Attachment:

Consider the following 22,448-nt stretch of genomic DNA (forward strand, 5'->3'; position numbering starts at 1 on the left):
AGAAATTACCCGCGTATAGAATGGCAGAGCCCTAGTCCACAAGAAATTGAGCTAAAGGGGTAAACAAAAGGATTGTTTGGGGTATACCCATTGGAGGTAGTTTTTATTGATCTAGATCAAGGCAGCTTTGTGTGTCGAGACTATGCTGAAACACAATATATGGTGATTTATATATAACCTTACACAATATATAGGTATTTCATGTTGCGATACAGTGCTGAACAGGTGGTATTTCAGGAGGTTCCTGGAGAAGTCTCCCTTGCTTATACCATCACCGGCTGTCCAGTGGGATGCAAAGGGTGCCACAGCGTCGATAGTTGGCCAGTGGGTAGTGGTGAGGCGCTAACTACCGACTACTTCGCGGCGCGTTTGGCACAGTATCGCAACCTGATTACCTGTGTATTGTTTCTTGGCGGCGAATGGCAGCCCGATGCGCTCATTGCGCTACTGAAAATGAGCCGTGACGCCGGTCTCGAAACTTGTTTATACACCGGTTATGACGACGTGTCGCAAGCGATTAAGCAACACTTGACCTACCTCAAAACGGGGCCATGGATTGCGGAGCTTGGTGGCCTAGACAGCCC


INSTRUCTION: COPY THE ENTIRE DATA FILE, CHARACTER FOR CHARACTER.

Consider the following 22,448-nt stretch of genomic DNA (forward strand, 5'->3'; position numbering starts at 1 on the left):
AGAAATTACCCGCGTATAGAATGGCAGAGCCCTAGTCCACAAGAAATTGAGCTAAAGGGGTAAACAAAAGGATTGTTTGGGGTATACCCATTGGAGGTAGTTTTTATTGATCTAGATCAAGGCAGCTTTGTGTGTCGAGACTATGCTGAAACACAATATATGGTGATTTATATATAACCTTACACAATATATAGGTATTTCATGTTGCGATACAGTGCTGAACAGGTGGTATTTCAGGAGGTTCCTGGAGAAGTCTCCCTTGCTTATACCATCACCGGCTGTCCAGTGGGATGCAAAGGGTGCCACAGCGTCGATAGTTGGCCAGTGGGTAGTGGTGAGGCGCTAACTACCGACTACTTCGCGGCGCGTTTGGCACAGTATCGCAACCTGATTACCTGTGTATTGTTTCTTGGCGGCGAATGGCAGCCCGATGCGCTCATTGCGCTACTGAAAATGAGCCGTGACGCCGGTCTCGAAACTTGTTTATACACCGGTTATGACGACGTGTCGCAAGCGATTAAGCAACACTTGACCTACCTCAAAACGGGGCCATGGATTGCGGAGCTTGGTGGCCTAGACAGCCC